Home > Liberty Under Attack > [Tru Blu Tuesday] Control the Guns!

[Tru Blu Tuesday] Control the Guns!

Anyone living in the U.S. these days would have to have their head buried in the sand not to have heard about all the hoopla over gun control as of late. Tragedies such as the Aurora, CO theater shooting, the Oak Creek, WI Sikh temple shooting and the atrocity at Sandy Hook Elementary, have rekindled the debate over gun control in America. CNN talk show host Piers Morgan has had everyone from Ben Shapiro to Alex Jones on his show to debate the issue. Senator Dianne Feinstein has revamped her approach at passing a more restrictive version of her infamous assault weapons ban. All in all, the debate for who has the right to own what kind of weapons is in a state of uproar, and shows no signs of quieting in the near future. With that in mind, I would like to offer my thoughts on the subject.

Of course, my thoughts have been thought of before and by much wiser men than I. Yet the concept is nevertheless very simple. The direction I approach the matter is different from that of the standard argument for gun rights. Generally, it is the Second Amendment of the Bill of Rights, that is quoted as the primary safe guard of our right to keep and bear arms. A brief review:

“A well regulated militia being necessary to the security of a free state, the right of the people to keep and bear arms shall not be infringed.”

Some gun rights advocates are quick to underline the shall not be infringed clause. They also aggressively circle the right of the people, and justly so. These folks are the first to draw upon the Battle of Lexington and Concord as an illustration to the early American tradition of defending one’s self from unjust power grabs by the government. Regardless, these people miss the point.

Some gun control advocates argue that the amendment was intended only for militia, or military, to be armed in defense of the people. Some say that the authors of the Bill of Rights did not foresee the amendment extending to the advancement of weapon technology past the muskets in use at the time. They would hold that if the founders could see the high-powered, deadly accurate, high volume firearms we have today they would not include the amendment at all. Whatever their reasoning, and I strongly contest the above to be false, they are missing the entire point.

Come and take it!

The simple fact of the matter is that the Second Amendment does not, in fact, grant us the right to bear firearms. The right to own and use firearms is a human right. This is to say that it is granted to us by nothing more than the virtue of being human. This goes for each one of the first ten amendments to our Constitution. All of these rights, while meticulously articulated on our behalf by the founding fathers, did not come to us because they were written there. It is extremely beneficial for us, as citizens, to have had these rights spelled out in black and white so many years ago, but these words are not the source of our liberty.

The difference is in the two schools of thought pertaining to the source of our rights. One group of people will believe that our rights are bestowed upon us by government in its various forms.  This group graciously accepts whatever the law says they have a right to and nothing more. The danger in this line of thinking is that if this is true, then the rights granted by government institutions can be taken away by government. In the other group, however, the people hold that their rights come from their mere status as a human being. You could further divide this latter group into those who believe that these human rights are God-given and those who simply declare their humanity as the cause of their freedoms, but that is an entirely different story. Again, it is this basic divide in thought, that is at the root cause of the division on the issue of gun control.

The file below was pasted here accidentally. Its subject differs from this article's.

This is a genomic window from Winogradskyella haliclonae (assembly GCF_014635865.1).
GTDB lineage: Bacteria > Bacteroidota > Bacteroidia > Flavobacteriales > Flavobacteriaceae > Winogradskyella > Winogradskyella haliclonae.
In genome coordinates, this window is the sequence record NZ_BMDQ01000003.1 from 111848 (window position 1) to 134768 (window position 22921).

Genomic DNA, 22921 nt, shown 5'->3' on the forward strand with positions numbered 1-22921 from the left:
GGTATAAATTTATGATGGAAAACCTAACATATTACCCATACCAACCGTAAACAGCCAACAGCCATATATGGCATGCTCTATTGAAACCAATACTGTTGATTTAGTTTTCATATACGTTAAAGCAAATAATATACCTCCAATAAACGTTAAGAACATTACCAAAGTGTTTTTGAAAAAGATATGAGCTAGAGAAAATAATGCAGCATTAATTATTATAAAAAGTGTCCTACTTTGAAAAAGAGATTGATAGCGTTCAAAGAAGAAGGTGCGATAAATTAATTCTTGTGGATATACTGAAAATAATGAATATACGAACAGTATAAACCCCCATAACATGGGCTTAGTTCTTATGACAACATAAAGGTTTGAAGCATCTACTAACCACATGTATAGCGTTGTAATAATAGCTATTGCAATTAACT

I should clarify here that individuals who commit violent crimes should and ought to be relieved of this privilege. Anyone who forcefully violates the safety of another in a clearly defined criminal context (i.e. armed robbery, sexual assault, to name a few) forfeits their right to own a weapon. In betraying the public trust they present themselves as a threat to others and should not be allowed to amplify that threat with a dangerous tool.

Herein lies the crux of the issue. Firearms are currently the best method of personal defense available to the common man. They are not going away and will be here for the foreseeable future. As long they are available, and available to good citizens as well as bad ones, we have the basic human right to own them. You cannot, in good conscience, deprive a person the ability to defend themselves. There is no logical basis for it. No government has the authority, unless mistakenly given to them by the people, to take the means of self-defense from its law-abiding citizens. Any actions taken by those in authority to limit this ability from its people, is directly violating a fundamental human right. It does not matter how the Bill of Rights is interpreted or what lawmakers determine is “enough” firepower an individual should possess. If any person, in good standing with his fellow-man, wishes to take up arms, he is granted that privilege not by the words of man’s law, but by the same laws of nature that gave him breath on the day he was born.

the ultimate authority … resides in the people alone,” – James Madison

James Madison, 4th U.S. President and the Father of the Constitution.

James Madison, 4th U.S. President and the Father of the Constitution.

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